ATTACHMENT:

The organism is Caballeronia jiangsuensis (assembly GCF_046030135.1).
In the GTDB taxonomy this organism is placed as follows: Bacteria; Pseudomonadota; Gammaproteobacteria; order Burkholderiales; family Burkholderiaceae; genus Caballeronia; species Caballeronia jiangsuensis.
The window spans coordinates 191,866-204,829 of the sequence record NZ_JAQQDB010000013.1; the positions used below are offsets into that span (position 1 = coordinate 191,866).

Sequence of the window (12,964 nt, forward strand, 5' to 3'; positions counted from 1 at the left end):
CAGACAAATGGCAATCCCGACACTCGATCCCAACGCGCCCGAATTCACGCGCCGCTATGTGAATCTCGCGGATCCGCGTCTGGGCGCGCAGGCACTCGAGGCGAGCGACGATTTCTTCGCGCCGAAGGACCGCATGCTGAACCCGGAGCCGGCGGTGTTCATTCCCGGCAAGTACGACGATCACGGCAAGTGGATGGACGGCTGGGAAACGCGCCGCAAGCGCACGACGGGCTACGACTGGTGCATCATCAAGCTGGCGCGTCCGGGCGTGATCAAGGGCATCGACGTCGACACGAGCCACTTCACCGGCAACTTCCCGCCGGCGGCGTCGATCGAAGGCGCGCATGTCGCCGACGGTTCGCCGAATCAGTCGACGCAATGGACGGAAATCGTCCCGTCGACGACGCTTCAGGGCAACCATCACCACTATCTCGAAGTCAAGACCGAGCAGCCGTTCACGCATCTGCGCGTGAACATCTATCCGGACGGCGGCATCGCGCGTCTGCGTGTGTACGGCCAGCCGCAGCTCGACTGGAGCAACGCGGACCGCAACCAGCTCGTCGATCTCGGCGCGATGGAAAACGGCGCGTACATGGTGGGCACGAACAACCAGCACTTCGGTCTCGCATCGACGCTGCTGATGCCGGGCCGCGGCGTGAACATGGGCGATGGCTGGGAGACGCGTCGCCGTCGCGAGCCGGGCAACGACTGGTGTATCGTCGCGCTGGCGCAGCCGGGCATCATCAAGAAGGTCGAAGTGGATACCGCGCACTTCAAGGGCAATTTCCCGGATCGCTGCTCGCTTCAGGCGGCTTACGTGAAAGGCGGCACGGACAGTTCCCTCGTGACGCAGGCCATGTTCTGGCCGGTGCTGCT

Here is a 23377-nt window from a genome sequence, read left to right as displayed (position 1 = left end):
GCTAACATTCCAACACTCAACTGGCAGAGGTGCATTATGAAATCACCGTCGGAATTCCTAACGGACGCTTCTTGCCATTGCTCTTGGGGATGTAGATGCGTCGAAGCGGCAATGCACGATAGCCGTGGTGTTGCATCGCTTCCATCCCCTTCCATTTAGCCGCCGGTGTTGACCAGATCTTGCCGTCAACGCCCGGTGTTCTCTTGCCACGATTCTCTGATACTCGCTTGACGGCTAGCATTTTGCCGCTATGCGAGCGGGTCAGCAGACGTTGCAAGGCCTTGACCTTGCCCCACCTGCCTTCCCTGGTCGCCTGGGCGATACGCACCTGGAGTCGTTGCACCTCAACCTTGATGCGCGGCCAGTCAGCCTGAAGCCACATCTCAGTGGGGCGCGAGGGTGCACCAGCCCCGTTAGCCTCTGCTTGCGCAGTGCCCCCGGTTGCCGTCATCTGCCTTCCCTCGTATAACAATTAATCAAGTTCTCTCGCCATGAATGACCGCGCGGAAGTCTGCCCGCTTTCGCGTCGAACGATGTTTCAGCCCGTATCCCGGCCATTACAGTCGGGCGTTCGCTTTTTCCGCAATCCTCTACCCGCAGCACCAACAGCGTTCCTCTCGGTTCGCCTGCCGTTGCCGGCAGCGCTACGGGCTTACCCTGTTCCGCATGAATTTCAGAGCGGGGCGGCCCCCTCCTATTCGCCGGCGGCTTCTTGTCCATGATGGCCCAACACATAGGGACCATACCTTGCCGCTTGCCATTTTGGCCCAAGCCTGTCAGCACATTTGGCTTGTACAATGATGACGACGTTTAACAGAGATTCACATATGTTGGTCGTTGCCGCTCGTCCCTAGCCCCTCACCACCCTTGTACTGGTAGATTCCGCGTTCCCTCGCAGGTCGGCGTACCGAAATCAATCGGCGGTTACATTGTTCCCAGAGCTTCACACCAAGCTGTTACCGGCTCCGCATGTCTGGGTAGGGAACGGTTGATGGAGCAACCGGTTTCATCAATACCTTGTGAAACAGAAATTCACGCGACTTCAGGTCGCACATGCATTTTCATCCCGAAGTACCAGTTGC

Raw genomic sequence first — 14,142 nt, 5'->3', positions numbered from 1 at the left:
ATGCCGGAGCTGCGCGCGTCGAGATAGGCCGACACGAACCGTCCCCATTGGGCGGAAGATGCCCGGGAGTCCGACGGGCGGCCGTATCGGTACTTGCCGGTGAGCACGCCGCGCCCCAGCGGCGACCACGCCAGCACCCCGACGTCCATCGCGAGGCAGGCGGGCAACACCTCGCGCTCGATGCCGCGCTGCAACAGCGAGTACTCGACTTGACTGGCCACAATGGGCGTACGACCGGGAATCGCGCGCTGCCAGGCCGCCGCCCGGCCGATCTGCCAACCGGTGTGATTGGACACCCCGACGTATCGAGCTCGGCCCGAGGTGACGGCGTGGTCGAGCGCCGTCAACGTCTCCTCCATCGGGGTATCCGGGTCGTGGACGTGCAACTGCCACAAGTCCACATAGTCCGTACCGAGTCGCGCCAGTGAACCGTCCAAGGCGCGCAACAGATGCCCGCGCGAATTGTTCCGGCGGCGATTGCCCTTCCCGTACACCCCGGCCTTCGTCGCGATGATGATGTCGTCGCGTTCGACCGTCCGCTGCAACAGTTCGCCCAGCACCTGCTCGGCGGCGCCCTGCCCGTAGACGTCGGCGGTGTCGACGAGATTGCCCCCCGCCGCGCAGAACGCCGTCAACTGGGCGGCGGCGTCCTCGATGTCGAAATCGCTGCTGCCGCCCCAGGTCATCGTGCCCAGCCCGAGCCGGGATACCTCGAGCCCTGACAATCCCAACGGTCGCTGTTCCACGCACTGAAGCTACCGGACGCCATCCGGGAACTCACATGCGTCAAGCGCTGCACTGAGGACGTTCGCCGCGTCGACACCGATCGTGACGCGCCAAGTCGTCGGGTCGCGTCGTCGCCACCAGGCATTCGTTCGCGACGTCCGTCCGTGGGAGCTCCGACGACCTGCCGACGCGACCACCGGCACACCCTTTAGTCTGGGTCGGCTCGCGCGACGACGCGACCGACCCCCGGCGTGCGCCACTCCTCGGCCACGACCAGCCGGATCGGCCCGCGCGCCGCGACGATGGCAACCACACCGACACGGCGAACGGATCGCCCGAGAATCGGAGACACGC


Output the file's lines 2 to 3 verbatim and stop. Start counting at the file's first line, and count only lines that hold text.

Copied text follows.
In the GTDB taxonomy this organism is placed as follows: Bacteria; Pseudomonadota; Gammaproteobacteria; order Burkholderiales; family Burkholderiaceae; genus Caballeronia; species Caballeronia jiangsuensis.
The window spans coordinates 191,866-204,829 of the sequence record NZ_JAQQDB010000013.1; the positions used below are offsets into that span (position 1 = coordinate 191,866).